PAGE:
GABA is involved in several brain functions, such as memory, motor control, and anxiety. It is also the principal inhibitory neurotransmitter. When you stop drinking, GABA decreases, as do the feelings of calm and relaxation. If you were drinking to calm anxiousness, you might be feeling more anxious now.
If you are affected with an anxiety disorder, you might notice an increase in anxiety you feel when you stop drinking. The more you drink to lessen anxious feelings, the more you will need to feel the same calm and relaxing feelings. You may also feel more anxious when you are not drinking.
The withdrawal symptoms felt when you stop drinking can aggravate and heighten anxiety. Alcohol also affects people with panic disorders adversely. Alcohol can increase anxiety, which could lead a person affected with panic disorder to believe their irrational thoughts.
Also, alcoholics and heavy drinkers are more susceptible to developing an anxiety disorder, as long-term and heavy alcohol use rewire the brain. If you stop drinking abruptly after having been a heavy drinker, the withdrawal symptoms you experience can increase your anxiety.
People who are affected with social anxiety disorder (7 percent of Americans) who may find social settings or interactions unbearable may drink to calm their nerves and feel a little more sociable. They may believe they need to drink before any social interaction, which could lead to feeling dependent on the substance before any interaction.
Alcohol can reduce social anxiety, but for the very short-term. It is essential to note that some might think they need a drink before any social interaction, therefore, leading to alcohol dependence or addiction.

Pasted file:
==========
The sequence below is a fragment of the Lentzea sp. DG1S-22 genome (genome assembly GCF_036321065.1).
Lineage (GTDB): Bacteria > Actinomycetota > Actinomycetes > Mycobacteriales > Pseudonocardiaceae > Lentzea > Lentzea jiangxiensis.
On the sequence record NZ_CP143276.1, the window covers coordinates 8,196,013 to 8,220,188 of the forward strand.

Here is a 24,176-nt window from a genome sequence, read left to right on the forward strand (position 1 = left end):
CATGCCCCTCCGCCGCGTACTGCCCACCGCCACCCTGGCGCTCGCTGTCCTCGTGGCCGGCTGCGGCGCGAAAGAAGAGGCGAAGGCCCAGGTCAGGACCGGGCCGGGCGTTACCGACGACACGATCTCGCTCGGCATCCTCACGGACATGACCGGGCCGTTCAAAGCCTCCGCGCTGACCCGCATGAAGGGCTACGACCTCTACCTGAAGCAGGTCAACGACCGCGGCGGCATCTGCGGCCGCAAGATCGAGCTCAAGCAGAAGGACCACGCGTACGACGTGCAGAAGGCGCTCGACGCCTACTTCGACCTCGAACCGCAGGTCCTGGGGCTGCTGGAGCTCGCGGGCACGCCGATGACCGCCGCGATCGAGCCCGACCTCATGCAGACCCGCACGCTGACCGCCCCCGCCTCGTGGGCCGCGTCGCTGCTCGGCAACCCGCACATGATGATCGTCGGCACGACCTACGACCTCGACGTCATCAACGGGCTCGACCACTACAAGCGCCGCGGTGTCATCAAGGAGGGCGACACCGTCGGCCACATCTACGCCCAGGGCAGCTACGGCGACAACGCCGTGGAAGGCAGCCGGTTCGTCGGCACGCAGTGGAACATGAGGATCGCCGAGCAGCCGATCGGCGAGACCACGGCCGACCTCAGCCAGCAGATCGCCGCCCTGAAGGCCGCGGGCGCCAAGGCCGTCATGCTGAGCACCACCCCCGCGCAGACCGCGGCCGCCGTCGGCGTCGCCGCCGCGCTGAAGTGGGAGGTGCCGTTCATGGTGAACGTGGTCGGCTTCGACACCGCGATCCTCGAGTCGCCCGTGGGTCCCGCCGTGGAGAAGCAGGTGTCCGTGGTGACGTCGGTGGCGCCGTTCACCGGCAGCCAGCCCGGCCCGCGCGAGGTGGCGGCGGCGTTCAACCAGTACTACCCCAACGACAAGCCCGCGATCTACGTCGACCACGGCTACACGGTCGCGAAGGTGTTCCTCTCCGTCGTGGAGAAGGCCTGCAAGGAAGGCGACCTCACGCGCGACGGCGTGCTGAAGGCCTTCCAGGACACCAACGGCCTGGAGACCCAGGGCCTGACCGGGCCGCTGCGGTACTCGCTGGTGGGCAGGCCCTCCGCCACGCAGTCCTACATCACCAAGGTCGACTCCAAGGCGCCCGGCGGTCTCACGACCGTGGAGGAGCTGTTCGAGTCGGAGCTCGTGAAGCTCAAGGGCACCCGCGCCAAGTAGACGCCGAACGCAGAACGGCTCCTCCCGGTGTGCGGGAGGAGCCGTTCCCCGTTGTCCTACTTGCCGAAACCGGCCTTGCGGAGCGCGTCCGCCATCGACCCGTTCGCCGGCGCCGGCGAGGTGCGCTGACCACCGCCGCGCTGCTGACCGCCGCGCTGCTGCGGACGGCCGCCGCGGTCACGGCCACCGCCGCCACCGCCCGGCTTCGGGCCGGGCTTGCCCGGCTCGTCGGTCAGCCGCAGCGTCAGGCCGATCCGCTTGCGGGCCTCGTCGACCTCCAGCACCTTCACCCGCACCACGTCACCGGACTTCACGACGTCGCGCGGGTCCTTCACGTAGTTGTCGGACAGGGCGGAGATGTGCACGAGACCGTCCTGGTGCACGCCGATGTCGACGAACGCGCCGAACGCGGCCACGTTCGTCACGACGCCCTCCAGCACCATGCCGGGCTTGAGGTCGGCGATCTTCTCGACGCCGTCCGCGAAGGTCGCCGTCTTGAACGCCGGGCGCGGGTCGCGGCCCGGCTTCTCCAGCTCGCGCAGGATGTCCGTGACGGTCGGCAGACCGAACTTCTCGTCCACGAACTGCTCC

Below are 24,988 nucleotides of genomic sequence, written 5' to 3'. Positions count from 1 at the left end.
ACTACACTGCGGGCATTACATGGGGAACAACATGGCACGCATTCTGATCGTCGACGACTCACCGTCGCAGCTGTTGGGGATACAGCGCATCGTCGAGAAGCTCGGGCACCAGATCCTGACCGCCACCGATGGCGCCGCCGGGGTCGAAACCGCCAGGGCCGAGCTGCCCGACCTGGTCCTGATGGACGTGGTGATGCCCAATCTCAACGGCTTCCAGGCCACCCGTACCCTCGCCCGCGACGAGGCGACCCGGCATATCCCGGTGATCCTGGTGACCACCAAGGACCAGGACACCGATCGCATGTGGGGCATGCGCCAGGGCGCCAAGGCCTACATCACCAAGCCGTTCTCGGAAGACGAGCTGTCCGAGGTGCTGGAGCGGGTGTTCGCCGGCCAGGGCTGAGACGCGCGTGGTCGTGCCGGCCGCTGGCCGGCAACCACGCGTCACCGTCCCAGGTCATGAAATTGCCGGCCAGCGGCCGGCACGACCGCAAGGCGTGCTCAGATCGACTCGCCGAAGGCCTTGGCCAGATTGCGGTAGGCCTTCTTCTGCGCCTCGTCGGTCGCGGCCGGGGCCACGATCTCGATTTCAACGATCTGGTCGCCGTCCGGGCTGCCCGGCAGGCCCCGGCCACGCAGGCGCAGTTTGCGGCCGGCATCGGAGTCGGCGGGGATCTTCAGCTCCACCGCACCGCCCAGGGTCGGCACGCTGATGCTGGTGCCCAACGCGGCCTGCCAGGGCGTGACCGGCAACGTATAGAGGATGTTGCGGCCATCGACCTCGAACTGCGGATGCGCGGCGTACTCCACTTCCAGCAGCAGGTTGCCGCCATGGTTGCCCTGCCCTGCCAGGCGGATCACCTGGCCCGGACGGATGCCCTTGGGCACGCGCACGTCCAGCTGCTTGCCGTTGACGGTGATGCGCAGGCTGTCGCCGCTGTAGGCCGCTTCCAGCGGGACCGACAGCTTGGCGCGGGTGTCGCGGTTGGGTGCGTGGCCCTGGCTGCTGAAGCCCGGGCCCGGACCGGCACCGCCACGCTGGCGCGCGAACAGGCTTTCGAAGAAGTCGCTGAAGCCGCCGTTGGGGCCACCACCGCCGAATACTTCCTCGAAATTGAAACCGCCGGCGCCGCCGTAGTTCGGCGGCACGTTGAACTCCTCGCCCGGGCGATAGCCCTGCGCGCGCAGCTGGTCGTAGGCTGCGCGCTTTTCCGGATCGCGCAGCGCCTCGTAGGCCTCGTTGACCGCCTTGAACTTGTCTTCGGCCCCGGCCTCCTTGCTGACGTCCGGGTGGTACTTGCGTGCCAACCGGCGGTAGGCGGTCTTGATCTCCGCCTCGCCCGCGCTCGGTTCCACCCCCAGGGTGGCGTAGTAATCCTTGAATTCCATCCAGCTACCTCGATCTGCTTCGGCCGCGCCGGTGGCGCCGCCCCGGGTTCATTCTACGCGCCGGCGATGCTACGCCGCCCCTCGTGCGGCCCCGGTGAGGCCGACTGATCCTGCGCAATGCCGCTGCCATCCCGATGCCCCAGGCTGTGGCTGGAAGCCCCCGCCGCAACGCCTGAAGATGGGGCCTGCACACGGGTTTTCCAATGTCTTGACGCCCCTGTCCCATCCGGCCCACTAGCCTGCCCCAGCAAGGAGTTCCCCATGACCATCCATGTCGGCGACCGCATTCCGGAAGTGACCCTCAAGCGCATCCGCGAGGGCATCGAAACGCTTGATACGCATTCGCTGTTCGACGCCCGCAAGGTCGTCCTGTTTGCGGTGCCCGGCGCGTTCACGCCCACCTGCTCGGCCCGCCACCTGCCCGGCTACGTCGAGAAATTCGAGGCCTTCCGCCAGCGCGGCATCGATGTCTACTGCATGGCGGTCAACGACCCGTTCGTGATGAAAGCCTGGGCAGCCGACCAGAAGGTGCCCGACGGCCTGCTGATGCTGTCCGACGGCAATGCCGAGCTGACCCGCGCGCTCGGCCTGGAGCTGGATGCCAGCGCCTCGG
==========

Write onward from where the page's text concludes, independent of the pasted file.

The more alcohol you drink, the more likely you will experience a hangover the next day. Hangover symptoms, such as headaches, nausea, dizziness, dehydration, and low blood sugar, can cause an uptick in anxiety.
Anxiety itself has symptoms to know and understand:
Alcohol anxiety can also be called “hangxiety,” a colloquial term used to describe how you might feel the day after you imbibed too much. For some, you could feel sweaty, have a stomachache, and your mind may be racing to remember what happened when you were drinking. “Hangxiety” is all that but also includes the overwhelming feeling of worry and anxiety. People with anxiety disorders are more prone to get “hangxiety” than others, Self reports.
If your anxiety is coming from drinking too much, there are ways to calm anxiety from a hangover and feel better. The Cleveland Clinic recommends:
Understand that anxiety from alcohol takes time to go away. To calm it somewhat:
Other ways to calm anxiety from alcohol might be abstaining from alcohol altogether. Instead of having a glass of wine or a beer, try a non-alcoholic sparkling wine or a non-alcoholic beer.